A pandemic prevention strategy is about to be implemented in the South Korean capital’s gyms: slower music will be played in the gyms.
The Ministry of Health is putting in place a number of new measures as the country continues to battle an outbreak that has seen the number of daily cases rise dramatically since late June.
According to new rules in the capital Seoul, specific workout classes such as spinning and aerobics are not permitted to play music that is faster than 120 beats per minute (BPM), because “harsh breathing from intense activities can spatter a lot of saliva,” according to a news release from the Ministry of Culture and Tourism.
That means that songs like Swedish House Mafia’s “Antidote” or Skrillex’s “Bangarang,” which are both above 120 BPM, — as well as slightly faster songs like Armin Van Buuren’s “Blah Blah Blah” — are not allowed to be played in public.
The rule has been implemented in the capital Seoul to ensure that those who attend gyms do not sweat excessively or breathe excessively, in order to reduce the spread of the virus and keep Korean businesses open during the ongoing flu outbreak there. This means that many popular K-Pop songs will not be played in gyms as a result of this decision.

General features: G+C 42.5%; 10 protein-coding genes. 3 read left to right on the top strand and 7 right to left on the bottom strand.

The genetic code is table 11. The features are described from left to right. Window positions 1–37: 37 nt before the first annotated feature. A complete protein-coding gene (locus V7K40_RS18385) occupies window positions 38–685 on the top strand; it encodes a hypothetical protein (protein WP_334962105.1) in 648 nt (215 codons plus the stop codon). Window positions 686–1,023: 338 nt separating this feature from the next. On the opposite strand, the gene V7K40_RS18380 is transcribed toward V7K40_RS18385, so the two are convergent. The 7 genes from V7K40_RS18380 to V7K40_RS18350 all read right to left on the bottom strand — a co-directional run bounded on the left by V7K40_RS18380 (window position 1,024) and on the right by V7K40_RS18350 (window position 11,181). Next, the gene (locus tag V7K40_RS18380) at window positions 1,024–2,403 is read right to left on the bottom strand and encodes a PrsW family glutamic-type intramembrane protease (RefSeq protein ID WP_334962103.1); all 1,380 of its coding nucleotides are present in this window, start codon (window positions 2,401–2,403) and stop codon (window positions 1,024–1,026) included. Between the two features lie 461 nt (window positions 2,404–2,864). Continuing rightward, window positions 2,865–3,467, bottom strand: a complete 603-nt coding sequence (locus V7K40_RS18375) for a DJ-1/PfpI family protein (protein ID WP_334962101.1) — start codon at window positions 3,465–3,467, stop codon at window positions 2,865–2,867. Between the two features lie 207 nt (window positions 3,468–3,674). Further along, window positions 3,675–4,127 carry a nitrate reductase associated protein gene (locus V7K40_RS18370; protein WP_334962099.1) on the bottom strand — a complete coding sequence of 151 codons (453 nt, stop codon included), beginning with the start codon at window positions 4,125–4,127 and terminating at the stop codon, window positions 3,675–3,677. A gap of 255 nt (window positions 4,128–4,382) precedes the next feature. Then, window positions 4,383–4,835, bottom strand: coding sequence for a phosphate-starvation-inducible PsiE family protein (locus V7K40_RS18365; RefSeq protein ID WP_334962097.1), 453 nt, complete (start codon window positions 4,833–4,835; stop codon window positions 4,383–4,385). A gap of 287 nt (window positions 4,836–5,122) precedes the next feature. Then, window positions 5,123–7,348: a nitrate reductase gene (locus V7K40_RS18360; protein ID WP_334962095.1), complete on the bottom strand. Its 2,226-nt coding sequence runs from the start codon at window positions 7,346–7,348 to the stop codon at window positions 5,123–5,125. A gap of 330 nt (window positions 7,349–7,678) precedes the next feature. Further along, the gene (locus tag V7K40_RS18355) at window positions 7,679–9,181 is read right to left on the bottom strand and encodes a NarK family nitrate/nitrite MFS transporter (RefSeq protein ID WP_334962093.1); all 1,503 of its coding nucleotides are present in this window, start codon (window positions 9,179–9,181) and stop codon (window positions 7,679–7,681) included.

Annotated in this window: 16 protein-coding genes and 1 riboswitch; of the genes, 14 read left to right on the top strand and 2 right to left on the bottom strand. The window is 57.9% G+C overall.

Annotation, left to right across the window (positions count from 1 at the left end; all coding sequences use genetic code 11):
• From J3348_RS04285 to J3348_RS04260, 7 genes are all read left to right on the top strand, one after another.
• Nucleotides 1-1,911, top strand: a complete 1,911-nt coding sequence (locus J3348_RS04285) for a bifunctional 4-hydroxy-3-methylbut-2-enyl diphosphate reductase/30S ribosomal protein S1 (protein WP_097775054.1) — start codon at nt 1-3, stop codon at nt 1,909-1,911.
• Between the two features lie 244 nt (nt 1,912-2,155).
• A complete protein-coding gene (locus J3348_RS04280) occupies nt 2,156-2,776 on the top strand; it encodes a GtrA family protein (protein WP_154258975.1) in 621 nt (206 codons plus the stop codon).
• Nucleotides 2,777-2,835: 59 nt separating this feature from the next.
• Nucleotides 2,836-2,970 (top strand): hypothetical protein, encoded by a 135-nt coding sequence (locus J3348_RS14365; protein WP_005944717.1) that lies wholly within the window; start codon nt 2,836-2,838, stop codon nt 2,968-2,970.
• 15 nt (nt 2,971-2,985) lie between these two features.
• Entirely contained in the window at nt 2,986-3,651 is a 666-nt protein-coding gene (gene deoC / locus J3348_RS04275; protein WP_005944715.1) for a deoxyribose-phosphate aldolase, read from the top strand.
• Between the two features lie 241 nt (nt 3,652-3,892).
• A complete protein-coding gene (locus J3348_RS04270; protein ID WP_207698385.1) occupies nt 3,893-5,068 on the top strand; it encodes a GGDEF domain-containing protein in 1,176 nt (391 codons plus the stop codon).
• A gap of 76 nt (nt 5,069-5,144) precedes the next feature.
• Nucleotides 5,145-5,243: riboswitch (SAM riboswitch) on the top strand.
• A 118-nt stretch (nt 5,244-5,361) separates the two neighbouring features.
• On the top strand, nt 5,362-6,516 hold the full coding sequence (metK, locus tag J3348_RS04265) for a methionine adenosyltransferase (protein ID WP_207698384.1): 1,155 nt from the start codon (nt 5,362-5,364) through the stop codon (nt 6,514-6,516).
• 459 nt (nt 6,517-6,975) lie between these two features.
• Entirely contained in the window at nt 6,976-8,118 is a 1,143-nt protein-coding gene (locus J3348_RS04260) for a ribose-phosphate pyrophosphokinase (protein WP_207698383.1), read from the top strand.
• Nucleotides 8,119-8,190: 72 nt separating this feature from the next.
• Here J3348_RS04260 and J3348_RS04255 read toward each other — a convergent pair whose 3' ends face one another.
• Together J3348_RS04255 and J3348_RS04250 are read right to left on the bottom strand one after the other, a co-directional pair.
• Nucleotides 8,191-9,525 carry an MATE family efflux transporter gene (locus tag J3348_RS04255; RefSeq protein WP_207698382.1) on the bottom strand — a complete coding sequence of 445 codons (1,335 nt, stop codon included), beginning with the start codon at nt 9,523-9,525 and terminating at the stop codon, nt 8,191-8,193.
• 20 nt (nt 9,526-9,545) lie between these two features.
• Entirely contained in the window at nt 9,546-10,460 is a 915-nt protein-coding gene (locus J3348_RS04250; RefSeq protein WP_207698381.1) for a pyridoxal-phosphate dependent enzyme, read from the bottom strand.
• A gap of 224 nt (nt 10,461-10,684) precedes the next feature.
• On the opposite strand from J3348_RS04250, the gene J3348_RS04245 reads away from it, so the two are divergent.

An owner of a fitness center in South Korea explained that their members and the overall mood are lifted by playing upbeat music, his biggest concern is whether playing classical music or songs by BTS has been shown to have any effect on the spread of the virus. After all, many people these days use their own earphones and wearable devices, and how do people keep track of their playlists?
Much of the workout music on the market today is faster than the 120 BPM threshold, and much of South Korea’s own K-pop is faster than that threshold as well.
In addition, Kim Yong-Tae, a member of the People Power Party, spoke out against the changes, pointing out their inconsistencies.
“So if you walk slower than 6km/h, you won’t get Covid-19, and who on earth checks the BPM of the songs when you’re working out? It is beyond me what the pandemic has to do with my musical preferences.” he said.
South Korea’s president expressed his sympathy for small businesses that have suffered as a result of the restrictions that the country has put in place, and he pleaded with citizens to exercise “a little more patience.”